holding that a case brought by a private individual may not maintain a public cause of action, such as a case alleging violation of a criminal statuteSummary of this case from Brees v. HMS Glob. Mar. Inc.
Gerald Barclay Steel, Attorney at Law, Olympia, WA, for Appellant/Cross–Respondent. William Rodney Fleck, City of Forks, Forks, WA, P. Stephen Dijulio, Roger A. Pearce, Foster Pepper PLLC, Seattle, WA, William E. Bloor, City of Port Angeles, Port Angeles, WA, for Respondent/Cross–Appellant.
Gerald Barclay Steel, Attorney at Law, Olympia, WA, for Appellant/Cross–Respondent. William Rodney Fleck, City of Forks, Forks, WA, P. Stephen Dijulio, Roger A. Pearce, Foster Pepper PLLC, Seattle, WA, William E. Bloor, City of Port Angeles, Port Angeles, WA, for Respondent/Cross–Appellant.
Gerald Barclay Steel, Attorney at Law, Olympia, WA, Amicus Curiae on behalf of Our Water Our Choice.
¶ 1 Protect the Peninsula's Future, Clallam County Citizens for Safe Drinking Water, and Eloise Kailin (collectively, Kailin) filed a complaint for a search warrant under RCW 69.41.060, claiming that fluoride is a legend drug and that the city of Port Angeles and the city of Forks (collectively, the Cities) unlawfully added fluoride to their public drinking water systems. The trial court denied Kailin's motion to amend the complaint and dismissed it for failure to state a claim upon which relief can be granted. Kailin appeals, arguing that (1) the dismissal for failure to state a claim was unwarranted because fluoridated water is a legend drug under RCW 69.41.010 and because the State Board of Health promulgated two regulations that violate the supremacy clause of the United States Constitution, art. VI, cl. 2, and (2) the trial court erroneously denied her motion to amend the complaint. Two amici, Our Water–Our Choice! and Washington Action for Safe Water, jointly filed a brief supporting Kailin. In their cross appeal, the Cities argue that the trial court erred by denying their request for sanctions and attorney fees.
¶ 2 Following oral argument, we ordered supplemental briefing on the issue of whether RCW 69.41.060 creates a private cause of action for a search warrant. Order RequiringSupplemental Briefing, Protect the Peninsula's Future v. City of Port Angeles, No. 43252–8–II (Wash.Ct.App. Feb. 19, 2013); seeRAP 12.1(b). Holding that RCW 69.41.060 does not create a private cause of action and that the trial court properly denied both Kailin's motion to amend the complaint and the Cities' request for sanctions, we affirm.
¶ 3 The city of Port Angeles and the city of Forks each operate public drinking water systems. Both Cities add fluoride compounds to the drinking water; Port Angeles adds fluorosilicic acid, and Forks adds bulk sodium fluoride.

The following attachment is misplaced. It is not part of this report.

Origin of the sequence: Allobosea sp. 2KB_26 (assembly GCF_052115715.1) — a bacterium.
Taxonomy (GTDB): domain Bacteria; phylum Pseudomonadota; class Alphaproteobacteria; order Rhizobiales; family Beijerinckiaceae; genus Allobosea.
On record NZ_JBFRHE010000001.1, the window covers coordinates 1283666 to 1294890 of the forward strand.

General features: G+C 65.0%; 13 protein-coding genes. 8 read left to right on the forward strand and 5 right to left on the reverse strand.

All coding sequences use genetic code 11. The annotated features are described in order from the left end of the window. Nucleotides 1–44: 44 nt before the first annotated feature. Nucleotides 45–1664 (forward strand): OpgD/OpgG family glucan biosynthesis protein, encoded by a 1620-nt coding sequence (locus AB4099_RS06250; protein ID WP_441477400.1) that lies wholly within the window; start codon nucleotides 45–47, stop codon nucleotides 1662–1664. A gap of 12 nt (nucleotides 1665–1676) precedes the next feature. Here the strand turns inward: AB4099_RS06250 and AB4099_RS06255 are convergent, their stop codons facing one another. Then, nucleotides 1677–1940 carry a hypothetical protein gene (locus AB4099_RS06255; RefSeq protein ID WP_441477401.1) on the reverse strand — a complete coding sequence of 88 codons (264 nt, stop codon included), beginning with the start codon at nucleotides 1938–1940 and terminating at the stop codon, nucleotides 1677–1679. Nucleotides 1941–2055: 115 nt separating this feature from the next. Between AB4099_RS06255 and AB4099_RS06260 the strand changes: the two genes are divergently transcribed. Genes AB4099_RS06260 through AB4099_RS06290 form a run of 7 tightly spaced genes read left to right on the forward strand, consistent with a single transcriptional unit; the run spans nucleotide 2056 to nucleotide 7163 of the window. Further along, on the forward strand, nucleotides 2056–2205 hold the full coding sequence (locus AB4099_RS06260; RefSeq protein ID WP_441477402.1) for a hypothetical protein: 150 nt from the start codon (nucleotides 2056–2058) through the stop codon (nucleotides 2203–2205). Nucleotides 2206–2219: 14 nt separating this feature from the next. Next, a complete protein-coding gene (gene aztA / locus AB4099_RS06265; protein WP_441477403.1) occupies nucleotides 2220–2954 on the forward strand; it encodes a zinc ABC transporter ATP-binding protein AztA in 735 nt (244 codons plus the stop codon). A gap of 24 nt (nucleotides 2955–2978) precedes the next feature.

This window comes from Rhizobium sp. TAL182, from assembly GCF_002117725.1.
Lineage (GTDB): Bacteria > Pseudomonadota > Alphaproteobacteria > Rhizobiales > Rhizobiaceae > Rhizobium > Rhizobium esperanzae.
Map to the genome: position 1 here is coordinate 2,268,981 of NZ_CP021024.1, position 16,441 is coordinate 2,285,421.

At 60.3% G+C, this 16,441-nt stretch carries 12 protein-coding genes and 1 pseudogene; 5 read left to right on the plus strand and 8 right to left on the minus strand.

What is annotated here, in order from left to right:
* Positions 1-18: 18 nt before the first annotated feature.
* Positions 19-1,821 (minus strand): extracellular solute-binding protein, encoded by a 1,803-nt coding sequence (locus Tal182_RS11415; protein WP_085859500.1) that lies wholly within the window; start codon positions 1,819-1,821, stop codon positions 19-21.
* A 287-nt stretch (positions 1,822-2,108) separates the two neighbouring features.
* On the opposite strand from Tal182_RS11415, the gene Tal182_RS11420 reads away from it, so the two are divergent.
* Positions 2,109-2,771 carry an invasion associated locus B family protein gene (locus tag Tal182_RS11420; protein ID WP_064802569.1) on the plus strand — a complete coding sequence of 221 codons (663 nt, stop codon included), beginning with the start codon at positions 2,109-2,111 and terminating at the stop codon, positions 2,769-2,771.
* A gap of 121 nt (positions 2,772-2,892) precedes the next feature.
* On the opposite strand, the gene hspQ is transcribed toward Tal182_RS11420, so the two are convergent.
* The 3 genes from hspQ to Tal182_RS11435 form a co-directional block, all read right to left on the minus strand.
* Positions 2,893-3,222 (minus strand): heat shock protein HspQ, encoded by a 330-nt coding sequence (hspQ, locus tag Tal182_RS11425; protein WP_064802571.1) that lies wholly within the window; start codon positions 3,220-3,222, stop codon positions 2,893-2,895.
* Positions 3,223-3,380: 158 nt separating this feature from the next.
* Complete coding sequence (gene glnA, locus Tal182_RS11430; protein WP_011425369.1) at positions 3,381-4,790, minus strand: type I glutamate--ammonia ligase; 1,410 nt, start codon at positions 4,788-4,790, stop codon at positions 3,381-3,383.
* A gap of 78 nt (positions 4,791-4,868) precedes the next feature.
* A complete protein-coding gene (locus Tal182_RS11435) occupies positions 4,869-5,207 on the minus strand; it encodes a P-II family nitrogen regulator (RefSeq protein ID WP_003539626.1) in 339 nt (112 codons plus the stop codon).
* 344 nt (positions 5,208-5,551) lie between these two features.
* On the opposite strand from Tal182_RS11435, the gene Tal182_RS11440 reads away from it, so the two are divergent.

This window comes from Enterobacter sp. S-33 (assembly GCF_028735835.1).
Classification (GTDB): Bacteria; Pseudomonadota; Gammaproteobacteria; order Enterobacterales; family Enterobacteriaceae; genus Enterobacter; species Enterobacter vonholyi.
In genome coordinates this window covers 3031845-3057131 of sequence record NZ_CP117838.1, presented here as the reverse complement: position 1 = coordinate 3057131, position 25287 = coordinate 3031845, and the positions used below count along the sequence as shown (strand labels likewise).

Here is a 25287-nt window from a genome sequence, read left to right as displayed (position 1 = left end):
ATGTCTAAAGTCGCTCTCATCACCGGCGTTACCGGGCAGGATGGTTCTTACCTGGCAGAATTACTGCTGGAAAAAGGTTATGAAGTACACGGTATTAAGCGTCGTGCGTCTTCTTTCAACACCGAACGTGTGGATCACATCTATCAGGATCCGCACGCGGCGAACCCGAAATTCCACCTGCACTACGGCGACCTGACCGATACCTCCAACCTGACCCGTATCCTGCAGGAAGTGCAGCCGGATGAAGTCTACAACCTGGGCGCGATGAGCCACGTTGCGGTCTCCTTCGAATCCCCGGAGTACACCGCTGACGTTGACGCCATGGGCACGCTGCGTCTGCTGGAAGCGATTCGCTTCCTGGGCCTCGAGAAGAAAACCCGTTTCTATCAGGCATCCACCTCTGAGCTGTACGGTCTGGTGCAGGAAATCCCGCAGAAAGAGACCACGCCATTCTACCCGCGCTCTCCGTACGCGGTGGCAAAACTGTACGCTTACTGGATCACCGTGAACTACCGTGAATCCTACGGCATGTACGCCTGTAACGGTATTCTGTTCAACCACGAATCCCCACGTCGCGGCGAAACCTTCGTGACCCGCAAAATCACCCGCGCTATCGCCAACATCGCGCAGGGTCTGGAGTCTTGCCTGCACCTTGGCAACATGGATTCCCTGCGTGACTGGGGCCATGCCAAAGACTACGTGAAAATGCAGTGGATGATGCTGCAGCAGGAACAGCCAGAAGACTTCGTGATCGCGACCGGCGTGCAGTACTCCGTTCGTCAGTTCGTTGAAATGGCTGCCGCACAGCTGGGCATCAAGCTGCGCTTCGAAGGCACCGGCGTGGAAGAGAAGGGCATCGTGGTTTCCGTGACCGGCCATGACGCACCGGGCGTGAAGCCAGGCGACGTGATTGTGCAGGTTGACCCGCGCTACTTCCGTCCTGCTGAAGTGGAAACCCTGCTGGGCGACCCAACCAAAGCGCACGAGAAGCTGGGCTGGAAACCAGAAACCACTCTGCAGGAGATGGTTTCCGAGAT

We use the term “fluorides” to refer to the Cities' fluoride compounds and fluoridated drinking waters.
¶ 4 Kailin applied for a warrant pursuant to RCW 69.41.060. She sought a warrant commanding a peace officer to search certain facilities belonging to the Cities and seize their fluorides and related equipment. Kailin averred that the fluorides are legend drugs under chapter 69.41 RCW, that the United States Food and Drug Administration (FDA) regulates the use of the fluorides to prevent disease in humans, that fluoridated drinking water prevents the disease of dental caries (tooth decay), and that the Cities lacked FDA approval to fluoridate their water systems.
Under RCW 69.41.060, a judge shall issue a warrant to search for and seize legend drugs used, manufactured, or sold in violation of chapter 69.41 RCW when “the sworn complaint of any person” establishes probable cause to believe a violation has occurred.
Kailin sought to “seize in-place” the fluorides, meaning that the Cities would cease adding fluoride to their drinking water systems and water would continue to flow. Clerk's Papers (CP) at 271.
¶ 5 In an ex parte proceeding, the superior court denied the warrant application. The court found probable cause to believe that the Cities stored and used fluorides at the facilities. However, the court ruled “[t]here is not probable cause to believe a crime is being committed ... and the issues raised need to be publicly litigated with due process afforded to all parties before any searches or seizures are justified.” Clerk's Papers (CP) at 265.
¶ 6 Kailin then commenced this action by filing a “certified complaint for search and seizure warrants,” naming herself as plaintiff and the Cities as defendants. CP at 257. Like the ex parte application, Kailin's complaint relied on RCW 69.41.060 and sought a warrant commanding peace officers to search the Cities' fluoridation facilities and seize fluoride compounds and fluoridating equipment. The complaint also sought statutory costs and fees, as well as any other just and equitable relief.